Every culture has its days of remembrance, and living in Mexico has taught me about some that are new to me. It’s also given me deeper insights onto a few days I thought I already understood pretty well.
I was surprised to hear my host family talking about 9/11 exactly like Americans do. “Fifteen years today,” my host mom said to her dad on our way to Sunday brunch with the extended family. At breakfast it was the beginning of the conversation, everyone asking same question you hear in the U.S.: “Do you remember where you were?” One person remembered she had been in her apartment. Another, a younger man, remembered being in high school. They asked me too, but I was in kindergarten at the time. I remember seeing the footage playing on TV, and my parents turning it off. They didn’t want me to see.
It shouldn’t have surprised me that people from another country have memories – it was an event that affected the world’s future. Hearing from another perspective was also a lesson that the world watches the U.S., something particularly important to remember this election year. (And that’s all I’m going to say about that…)
But not all days of remembrance are of tragedies: some are of triumph.
9/16: mexico’s independence day
The 16th is the official holiday, but the big celebration starts the night before with El Grito de Dolores (the Cry of Dolores). All over the nation, people gather in town squares to reenact the call to arms given by Father Miguel Hidalgo in 1810, when he rang the bell in the town of Dolores and shouted “Viva México!” (and some other stuff). It’s actually contested whether that story is historically accurate, but it’s a source of pride nonetheless. The bell from the church has been relocated to the capital and the president rings it in the town center and thousands pack in to shout “Viva México!” and all the rest. It’s an important night for the whole country.
It’s also a big party night. When I asked my host brother what it would be like, he said it would be a lot of drunk people shooting off fireworks. “So it’ll be just like home!” I said. And I was partially right – Independence Day in Mexico shares some commonalities with the Fourth of July in the U.S.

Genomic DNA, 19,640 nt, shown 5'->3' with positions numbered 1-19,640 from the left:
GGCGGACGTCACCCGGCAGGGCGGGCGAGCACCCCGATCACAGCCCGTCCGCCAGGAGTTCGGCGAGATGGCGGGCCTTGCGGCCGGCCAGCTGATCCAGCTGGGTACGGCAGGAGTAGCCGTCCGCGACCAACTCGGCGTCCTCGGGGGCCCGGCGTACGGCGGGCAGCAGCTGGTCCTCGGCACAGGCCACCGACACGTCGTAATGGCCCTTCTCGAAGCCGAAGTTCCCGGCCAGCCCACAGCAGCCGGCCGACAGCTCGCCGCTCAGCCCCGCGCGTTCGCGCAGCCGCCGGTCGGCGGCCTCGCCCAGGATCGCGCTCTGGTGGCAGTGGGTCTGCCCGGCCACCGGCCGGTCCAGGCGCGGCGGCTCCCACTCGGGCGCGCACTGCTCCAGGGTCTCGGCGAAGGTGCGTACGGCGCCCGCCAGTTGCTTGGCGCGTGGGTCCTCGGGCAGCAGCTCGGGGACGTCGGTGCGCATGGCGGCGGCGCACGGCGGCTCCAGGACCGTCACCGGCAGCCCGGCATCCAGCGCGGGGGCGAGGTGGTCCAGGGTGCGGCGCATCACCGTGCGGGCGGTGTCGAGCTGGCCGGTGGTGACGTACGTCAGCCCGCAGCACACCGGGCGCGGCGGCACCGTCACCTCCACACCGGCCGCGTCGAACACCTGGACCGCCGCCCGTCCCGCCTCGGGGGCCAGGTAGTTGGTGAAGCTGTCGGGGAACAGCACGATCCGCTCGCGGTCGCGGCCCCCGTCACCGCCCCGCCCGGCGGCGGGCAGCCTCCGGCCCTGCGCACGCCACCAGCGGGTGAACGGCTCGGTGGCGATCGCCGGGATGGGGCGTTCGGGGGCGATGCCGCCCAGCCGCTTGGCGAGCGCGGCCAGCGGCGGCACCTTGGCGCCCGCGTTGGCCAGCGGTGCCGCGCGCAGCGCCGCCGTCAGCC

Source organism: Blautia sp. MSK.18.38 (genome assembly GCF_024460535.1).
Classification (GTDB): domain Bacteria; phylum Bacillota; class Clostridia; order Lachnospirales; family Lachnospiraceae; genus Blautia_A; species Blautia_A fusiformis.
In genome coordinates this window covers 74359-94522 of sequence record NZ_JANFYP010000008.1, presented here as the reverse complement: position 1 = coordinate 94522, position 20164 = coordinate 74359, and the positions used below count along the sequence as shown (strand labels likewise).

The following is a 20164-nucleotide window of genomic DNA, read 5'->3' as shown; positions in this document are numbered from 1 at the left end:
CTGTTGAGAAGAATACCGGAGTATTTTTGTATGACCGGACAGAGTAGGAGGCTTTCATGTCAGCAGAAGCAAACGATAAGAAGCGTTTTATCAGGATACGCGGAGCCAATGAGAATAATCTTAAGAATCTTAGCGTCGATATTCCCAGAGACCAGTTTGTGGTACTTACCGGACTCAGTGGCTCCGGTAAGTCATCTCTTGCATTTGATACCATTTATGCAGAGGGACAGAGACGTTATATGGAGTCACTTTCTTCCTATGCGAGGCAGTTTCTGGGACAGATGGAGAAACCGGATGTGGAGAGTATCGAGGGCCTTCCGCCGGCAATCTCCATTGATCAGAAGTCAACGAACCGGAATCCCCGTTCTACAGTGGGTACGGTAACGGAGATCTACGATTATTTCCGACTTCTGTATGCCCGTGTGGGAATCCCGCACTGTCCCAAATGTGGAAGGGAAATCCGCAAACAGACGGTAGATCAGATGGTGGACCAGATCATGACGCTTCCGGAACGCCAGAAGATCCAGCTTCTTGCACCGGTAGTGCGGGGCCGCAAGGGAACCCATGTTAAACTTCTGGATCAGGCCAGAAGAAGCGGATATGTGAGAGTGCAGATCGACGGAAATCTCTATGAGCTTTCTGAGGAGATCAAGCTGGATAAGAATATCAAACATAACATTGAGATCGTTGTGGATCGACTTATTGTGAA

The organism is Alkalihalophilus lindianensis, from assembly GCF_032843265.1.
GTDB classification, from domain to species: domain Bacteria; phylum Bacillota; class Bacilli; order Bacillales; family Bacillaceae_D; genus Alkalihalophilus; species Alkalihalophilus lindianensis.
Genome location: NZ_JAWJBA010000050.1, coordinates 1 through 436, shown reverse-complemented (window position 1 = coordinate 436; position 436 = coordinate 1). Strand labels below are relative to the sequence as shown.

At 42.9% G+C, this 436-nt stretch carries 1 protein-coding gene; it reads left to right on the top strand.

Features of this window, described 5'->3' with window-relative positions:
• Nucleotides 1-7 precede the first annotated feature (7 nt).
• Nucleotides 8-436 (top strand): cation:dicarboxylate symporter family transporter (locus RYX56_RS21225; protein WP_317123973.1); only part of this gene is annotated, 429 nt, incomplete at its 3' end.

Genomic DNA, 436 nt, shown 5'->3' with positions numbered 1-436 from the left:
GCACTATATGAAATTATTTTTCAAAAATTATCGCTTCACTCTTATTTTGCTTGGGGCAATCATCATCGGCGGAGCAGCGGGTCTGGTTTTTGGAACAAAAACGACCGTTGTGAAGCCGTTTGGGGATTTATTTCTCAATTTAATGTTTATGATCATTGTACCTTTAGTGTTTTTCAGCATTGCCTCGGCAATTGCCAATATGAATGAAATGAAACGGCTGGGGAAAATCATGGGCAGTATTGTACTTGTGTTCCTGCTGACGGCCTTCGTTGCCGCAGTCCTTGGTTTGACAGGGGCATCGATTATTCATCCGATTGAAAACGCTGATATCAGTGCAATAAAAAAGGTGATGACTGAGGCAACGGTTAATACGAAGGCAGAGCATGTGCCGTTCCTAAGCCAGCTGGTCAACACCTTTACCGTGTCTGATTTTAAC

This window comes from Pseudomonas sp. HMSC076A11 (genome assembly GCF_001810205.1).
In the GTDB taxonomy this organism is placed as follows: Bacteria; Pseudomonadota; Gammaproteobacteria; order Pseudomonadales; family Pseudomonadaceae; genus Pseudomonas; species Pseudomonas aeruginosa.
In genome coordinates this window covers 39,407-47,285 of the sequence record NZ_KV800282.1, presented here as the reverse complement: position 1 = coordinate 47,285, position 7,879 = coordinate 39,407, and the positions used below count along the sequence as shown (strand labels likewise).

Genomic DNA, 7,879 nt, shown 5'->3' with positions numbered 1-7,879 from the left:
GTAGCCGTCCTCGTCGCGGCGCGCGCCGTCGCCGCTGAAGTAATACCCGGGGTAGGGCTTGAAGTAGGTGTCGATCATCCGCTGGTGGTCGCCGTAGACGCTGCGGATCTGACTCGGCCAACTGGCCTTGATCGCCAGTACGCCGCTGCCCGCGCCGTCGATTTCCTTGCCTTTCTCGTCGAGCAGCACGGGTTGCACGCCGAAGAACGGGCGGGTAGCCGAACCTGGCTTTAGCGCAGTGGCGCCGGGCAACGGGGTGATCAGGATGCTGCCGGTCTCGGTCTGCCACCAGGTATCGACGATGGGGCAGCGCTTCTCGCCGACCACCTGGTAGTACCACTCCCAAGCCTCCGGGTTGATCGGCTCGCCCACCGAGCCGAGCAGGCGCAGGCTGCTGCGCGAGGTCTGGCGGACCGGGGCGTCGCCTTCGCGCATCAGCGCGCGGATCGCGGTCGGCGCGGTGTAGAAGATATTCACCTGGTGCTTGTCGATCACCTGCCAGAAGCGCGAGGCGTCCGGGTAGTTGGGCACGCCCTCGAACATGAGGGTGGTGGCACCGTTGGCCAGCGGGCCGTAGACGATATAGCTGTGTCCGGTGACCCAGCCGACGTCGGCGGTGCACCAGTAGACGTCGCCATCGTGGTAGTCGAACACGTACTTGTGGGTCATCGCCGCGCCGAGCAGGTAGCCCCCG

On the actual night, I hung out with my other host brother and his friends for awhile. His female friends tried to teach me how to dance “perreo,” a booty-shaking move similar to twerking, which my body will simply not allow. I’ll stick to weekly salsa classes.
It started getting late and I figured I should go to the center to see El Grito. They weren’t interested in going, but said I should stick around since nothing would happen until midnight. When I finally left, I couldn’t get a taxi, had to walk, and missed the thing by about an hour. It’s still not the end of the world: now I have a reason to come back to Mexico someday. And lesson learned: when it comes to schedules, don’t listen to your a-few-drinks-in Mexican host brother.
9/28: the battle for the alhóndiga
On this day, Guanajuato celebrates the story of a battle and its hero. One of the first battles of Mexico’s war for independence was fought right here in the city, at the Alhóndiga de Granaditas. The loyalists were holed up in the Alhóndiga, shooting at the rebels outside to keep them at bay. One guy got an idea and picked up this big stone and carried it like a shield towards the doors, which he then set on fire, giving the rebels their chance to bust in and triumph. That guy, Juan José de los Reyes Martínez Amaro, is now called “El Pípila” (hey, at least it’s shorter) and there’s a big statue of him on the hill stoically overlooking the town.
Funny story about the statue: you can take a staircase up next to it and see what El Pípila sees, and you stand in this glass box with holes cut out for air, but people have been taking advantage for another necessity – to reach through and stick gum to El Pípila, right about where the guy’s kidneys would be. I just thought you should know (maybe someone should tell him?) El Pípila has gum on his butt.
For the holiday though, classes were cancelled and a lot of people had off from work. There was a huge parade that went on for hours – they started lining up at nine a.m. and they were still walking around at one in the afternoon. The surprising thing was the military presence in the parade – it was pretty freaky, actually. A lot of them carried guns and were decked out like they were going off to war – bulletproof vests, camouflage face paint, the whole deal.
But that’s not to say the whole thing was overly serious – there was a band, and people on horses, and kids throwing confetti. Walking home the street was a booby trap of rainbow confetti and and road apples. (One of these things smells a bit more potent than the other…)